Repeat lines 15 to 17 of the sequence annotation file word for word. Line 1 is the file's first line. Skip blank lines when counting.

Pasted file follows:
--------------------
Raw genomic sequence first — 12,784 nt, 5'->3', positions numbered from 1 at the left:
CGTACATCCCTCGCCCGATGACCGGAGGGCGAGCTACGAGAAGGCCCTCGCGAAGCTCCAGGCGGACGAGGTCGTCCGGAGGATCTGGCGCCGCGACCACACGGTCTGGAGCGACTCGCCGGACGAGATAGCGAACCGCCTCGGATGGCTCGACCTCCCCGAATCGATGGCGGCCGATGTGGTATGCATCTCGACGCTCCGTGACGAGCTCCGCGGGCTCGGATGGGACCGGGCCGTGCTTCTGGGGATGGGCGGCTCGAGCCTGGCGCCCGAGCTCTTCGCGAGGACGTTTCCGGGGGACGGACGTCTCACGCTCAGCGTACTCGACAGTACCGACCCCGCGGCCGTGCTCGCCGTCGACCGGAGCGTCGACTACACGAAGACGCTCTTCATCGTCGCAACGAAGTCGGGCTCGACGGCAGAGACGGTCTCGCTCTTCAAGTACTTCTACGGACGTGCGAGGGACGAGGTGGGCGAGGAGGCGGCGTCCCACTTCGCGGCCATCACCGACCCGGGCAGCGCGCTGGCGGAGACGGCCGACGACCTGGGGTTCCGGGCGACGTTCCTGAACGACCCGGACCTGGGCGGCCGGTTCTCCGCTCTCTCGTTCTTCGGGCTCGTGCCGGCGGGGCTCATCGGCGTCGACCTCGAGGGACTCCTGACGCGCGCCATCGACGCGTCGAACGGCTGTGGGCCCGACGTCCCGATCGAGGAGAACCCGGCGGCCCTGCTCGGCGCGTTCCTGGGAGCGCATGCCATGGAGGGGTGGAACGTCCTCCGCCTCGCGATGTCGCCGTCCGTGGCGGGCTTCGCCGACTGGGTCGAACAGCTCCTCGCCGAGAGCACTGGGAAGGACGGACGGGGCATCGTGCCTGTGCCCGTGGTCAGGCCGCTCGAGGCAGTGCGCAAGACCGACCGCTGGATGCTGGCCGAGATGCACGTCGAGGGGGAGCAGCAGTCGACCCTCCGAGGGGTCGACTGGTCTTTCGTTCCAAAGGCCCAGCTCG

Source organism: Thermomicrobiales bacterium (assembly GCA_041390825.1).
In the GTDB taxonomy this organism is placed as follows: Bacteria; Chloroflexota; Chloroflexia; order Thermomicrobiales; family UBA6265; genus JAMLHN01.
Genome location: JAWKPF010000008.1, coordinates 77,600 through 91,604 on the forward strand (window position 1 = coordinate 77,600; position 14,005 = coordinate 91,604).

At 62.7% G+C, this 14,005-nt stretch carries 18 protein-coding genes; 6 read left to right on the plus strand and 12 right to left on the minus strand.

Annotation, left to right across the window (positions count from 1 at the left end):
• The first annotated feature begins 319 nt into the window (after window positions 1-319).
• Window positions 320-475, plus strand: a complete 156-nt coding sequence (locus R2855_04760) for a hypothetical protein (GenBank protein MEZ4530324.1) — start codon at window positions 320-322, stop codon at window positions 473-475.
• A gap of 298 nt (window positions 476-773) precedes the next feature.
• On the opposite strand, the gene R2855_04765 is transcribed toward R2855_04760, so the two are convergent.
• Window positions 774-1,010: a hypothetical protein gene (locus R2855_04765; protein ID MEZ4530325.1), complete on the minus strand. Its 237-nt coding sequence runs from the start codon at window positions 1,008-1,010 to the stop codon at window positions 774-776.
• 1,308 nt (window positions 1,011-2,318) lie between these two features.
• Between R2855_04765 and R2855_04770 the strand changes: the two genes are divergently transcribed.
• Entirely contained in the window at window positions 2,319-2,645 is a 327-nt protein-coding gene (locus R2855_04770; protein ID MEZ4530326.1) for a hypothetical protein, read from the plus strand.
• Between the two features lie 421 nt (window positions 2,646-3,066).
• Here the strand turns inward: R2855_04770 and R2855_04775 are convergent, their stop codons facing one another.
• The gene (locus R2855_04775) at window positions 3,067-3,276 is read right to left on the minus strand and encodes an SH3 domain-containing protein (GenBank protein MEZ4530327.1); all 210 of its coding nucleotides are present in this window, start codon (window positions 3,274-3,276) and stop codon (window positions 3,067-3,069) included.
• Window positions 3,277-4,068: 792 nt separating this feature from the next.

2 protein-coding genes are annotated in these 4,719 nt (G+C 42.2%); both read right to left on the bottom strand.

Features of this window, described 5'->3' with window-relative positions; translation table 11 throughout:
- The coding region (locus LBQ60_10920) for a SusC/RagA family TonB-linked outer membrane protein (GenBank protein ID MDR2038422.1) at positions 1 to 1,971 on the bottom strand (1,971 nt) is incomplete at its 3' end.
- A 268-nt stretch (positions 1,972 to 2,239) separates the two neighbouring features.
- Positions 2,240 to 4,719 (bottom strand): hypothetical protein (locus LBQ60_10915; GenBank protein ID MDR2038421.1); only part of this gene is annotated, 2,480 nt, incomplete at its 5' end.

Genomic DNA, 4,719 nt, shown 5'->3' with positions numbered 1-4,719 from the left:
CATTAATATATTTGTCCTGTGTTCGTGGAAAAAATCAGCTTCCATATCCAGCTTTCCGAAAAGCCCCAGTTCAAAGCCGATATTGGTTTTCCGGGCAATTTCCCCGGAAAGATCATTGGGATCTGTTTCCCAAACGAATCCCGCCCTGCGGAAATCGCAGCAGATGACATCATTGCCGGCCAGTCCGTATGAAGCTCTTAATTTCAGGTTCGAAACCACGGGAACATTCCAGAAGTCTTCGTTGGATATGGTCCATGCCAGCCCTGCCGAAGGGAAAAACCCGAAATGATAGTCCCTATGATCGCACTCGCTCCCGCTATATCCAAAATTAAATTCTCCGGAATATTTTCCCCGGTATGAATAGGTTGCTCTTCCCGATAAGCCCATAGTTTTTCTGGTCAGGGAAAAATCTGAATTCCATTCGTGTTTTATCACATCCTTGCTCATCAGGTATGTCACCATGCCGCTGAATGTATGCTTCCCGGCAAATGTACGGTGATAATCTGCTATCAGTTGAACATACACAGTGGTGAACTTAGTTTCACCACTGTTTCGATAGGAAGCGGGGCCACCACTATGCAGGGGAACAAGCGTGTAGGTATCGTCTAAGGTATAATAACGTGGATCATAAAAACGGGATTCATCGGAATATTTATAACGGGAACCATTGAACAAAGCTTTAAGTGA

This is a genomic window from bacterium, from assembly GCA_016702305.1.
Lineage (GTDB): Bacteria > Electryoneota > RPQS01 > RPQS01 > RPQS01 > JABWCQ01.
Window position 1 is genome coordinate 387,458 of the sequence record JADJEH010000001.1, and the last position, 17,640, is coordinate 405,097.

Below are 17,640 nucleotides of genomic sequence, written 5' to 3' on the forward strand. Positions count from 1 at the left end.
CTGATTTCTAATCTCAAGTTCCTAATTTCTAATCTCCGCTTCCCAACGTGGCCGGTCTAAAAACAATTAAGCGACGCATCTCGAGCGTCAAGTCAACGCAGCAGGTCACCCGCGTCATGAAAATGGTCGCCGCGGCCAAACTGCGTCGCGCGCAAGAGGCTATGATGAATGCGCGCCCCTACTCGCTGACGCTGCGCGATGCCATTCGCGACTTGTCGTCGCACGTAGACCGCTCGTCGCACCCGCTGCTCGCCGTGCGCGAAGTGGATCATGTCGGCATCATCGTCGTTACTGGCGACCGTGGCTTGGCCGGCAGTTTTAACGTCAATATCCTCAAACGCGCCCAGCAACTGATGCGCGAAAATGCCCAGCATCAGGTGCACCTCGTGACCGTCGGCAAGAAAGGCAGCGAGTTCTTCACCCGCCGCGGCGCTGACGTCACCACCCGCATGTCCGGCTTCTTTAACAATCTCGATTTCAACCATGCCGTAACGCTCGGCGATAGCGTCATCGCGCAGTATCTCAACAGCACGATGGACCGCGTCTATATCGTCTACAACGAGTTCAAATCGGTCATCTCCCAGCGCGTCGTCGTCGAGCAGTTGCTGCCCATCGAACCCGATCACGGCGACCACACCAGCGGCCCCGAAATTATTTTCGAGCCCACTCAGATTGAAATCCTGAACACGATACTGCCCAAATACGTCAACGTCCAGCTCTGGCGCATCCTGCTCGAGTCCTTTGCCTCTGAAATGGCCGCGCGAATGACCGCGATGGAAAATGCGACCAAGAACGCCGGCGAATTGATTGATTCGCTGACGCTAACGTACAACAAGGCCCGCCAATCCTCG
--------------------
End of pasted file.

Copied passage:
• Entirely contained in the window at window positions 2,319-2,645 is a 327-nt protein-coding gene (locus R2855_04770; protein ID MEZ4530326.1) for a hypothetical protein, read from the plus strand.
• Between the two features lie 421 nt (window positions 2,646-3,066).
• Here the strand turns inward: R2855_04770 and R2855_04775 are convergent, their stop codons facing one another.